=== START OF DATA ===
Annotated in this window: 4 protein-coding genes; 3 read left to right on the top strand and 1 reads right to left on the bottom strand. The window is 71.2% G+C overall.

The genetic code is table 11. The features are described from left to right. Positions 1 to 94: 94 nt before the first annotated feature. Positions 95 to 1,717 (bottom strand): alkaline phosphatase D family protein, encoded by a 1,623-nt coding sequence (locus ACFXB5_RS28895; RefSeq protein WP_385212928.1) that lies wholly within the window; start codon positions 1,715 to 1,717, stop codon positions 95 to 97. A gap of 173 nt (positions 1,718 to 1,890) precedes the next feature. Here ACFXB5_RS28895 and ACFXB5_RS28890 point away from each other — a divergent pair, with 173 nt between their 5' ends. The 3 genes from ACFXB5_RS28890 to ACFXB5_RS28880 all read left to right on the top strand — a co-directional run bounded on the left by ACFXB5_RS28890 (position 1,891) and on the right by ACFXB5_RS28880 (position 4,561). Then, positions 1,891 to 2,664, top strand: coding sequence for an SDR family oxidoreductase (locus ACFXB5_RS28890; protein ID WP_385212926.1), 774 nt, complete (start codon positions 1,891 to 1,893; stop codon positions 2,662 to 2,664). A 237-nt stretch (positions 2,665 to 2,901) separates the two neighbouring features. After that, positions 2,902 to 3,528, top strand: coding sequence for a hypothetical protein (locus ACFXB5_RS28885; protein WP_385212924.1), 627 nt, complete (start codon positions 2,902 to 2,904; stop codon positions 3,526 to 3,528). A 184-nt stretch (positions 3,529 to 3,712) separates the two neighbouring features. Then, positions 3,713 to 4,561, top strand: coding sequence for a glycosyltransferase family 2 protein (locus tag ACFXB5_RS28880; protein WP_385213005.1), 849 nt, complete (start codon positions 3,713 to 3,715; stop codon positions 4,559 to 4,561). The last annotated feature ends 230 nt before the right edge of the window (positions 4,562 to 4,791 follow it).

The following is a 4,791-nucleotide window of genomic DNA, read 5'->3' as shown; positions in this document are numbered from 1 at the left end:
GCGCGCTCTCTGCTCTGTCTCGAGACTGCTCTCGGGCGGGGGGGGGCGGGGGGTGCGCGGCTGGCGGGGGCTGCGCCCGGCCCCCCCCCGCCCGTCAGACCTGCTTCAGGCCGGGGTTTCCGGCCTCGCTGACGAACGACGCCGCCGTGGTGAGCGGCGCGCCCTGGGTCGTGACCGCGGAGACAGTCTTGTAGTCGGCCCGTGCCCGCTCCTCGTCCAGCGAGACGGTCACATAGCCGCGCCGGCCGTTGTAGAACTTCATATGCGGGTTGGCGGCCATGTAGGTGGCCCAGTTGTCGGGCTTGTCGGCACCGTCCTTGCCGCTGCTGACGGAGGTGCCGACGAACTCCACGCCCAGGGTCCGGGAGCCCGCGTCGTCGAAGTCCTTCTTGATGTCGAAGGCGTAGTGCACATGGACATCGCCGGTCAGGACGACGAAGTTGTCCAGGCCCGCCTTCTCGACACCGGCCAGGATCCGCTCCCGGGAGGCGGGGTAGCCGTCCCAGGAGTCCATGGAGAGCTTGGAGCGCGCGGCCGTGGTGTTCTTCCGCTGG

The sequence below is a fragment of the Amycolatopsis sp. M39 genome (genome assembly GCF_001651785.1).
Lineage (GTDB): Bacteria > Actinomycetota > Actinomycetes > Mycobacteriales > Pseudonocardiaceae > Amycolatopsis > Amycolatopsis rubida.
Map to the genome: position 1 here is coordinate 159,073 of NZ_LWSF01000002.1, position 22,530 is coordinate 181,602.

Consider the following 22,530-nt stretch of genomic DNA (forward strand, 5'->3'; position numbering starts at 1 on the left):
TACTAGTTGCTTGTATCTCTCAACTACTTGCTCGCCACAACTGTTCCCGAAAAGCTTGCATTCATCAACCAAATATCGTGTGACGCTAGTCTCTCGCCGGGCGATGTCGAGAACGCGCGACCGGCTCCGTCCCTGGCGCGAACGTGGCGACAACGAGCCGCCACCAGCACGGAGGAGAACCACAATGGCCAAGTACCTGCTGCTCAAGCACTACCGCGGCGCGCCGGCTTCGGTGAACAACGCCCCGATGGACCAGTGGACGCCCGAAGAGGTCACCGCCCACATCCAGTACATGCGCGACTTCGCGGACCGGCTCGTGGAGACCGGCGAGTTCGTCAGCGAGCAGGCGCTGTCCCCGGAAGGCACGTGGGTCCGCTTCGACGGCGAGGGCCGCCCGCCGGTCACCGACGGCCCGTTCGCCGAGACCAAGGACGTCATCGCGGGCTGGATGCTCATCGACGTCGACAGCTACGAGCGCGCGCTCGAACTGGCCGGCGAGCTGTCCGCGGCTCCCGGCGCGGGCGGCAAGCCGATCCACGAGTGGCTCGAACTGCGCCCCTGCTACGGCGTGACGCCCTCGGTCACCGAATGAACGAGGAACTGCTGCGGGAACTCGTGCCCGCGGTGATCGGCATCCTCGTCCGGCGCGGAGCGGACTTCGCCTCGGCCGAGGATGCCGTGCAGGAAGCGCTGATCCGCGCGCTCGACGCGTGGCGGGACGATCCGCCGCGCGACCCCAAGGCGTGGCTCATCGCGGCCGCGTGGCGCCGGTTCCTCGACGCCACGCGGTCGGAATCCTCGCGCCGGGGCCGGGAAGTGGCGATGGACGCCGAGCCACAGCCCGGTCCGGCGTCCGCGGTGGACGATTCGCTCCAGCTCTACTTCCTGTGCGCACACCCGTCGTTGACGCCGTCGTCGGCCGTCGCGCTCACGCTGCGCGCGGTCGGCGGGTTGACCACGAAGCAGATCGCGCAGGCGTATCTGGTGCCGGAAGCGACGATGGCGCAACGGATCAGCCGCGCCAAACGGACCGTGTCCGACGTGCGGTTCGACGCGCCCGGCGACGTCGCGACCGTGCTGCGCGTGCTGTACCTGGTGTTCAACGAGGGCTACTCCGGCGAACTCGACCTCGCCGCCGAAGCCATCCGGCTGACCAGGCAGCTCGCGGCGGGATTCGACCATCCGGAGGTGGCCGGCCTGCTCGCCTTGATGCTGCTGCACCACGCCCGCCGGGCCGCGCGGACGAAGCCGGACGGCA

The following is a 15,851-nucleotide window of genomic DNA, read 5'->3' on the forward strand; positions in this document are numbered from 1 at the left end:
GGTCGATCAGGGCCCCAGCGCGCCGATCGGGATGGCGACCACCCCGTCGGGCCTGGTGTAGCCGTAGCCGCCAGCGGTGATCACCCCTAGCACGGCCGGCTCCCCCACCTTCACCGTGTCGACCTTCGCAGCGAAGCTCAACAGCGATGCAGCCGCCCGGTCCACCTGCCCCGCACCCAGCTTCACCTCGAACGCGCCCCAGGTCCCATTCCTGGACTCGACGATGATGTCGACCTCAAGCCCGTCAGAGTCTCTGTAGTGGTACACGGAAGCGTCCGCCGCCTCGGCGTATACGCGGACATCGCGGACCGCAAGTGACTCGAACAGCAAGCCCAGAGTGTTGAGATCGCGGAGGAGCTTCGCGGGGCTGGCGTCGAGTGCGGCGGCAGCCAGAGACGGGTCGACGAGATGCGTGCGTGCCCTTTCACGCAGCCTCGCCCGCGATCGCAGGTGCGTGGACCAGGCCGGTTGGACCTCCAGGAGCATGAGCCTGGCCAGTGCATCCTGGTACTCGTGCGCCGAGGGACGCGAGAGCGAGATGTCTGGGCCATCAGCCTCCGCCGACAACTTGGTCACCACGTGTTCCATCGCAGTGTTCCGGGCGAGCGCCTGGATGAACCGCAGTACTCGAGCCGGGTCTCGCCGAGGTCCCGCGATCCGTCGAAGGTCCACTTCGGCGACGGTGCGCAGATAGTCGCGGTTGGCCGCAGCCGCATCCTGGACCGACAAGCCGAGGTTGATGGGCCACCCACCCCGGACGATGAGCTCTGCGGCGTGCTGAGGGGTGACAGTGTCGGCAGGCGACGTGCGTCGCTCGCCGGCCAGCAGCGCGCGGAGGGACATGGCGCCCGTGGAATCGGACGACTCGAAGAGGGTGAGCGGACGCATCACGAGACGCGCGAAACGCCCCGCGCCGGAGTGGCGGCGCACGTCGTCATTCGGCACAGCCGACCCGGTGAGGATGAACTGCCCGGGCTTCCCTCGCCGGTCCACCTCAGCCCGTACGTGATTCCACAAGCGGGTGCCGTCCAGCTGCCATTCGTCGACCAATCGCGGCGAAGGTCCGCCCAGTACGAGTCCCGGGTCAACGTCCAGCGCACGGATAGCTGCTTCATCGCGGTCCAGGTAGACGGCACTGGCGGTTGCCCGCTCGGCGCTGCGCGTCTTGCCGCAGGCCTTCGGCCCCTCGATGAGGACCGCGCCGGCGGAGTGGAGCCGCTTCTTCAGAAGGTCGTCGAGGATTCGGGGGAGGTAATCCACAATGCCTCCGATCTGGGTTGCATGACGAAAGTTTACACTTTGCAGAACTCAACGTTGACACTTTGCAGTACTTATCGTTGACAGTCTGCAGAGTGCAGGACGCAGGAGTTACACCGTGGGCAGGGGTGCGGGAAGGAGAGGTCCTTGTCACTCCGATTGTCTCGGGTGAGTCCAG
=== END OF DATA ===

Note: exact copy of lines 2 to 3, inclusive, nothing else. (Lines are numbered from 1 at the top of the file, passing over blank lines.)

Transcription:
The genetic code is table 11. The features are described from left to right. Positions 1 to 94: 94 nt before the first annotated feature. Positions 95 to 1,717 (bottom strand): alkaline phosphatase D family protein, encoded by a 1,623-nt coding sequence (locus ACFXB5_RS28895; RefSeq protein WP_385212928.1) that lies wholly within the window; start codon positions 1,715 to 1,717, stop codon positions 95 to 97. A gap of 173 nt (positions 1,718 to 1,890) precedes the next feature. Here ACFXB5_RS28895 and ACFXB5_RS28890 point away from each other — a divergent pair, with 173 nt between their 5' ends. The 3 genes from ACFXB5_RS28890 to ACFXB5_RS28880 all read left to right on the top strand — a co-directional run bounded on the left by ACFXB5_RS28890 (position 1,891) and on the right by ACFXB5_RS28880 (position 4,561). Then, positions 1,891 to 2,664, top strand: coding sequence for an SDR family oxidoreductase (locus ACFXB5_RS28890; protein ID WP_385212926.1), 774 nt, complete (start codon positions 1,891 to 1,893; stop codon positions 2,662 to 2,664). A 237-nt stretch (positions 2,665 to 2,901) separates the two neighbouring features. After that, positions 2,902 to 3,528, top strand: coding sequence for a hypothetical protein (locus ACFXB5_RS28885; protein WP_385212924.1), 627 nt, complete (start codon positions 2,902 to 2,904; stop codon positions 3,526 to 3,528). A 184-nt stretch (positions 3,529 to 3,712) separates the two neighbouring features. Then, positions 3,713 to 4,561, top strand: coding sequence for a glycosyltransferase family 2 protein (locus tag ACFXB5_RS28880; protein WP_385213005.1), 849 nt, complete (start codon positions 3,713 to 3,715; stop codon positions 4,559 to 4,561). The last annotated feature ends 230 nt before the right edge of the window (positions 4,562 to 4,791 follow it).

The following is a 4,791-nucleotide window of genomic DNA, read 5'->3' as shown; positions in this document are numbered from 1 at the left end: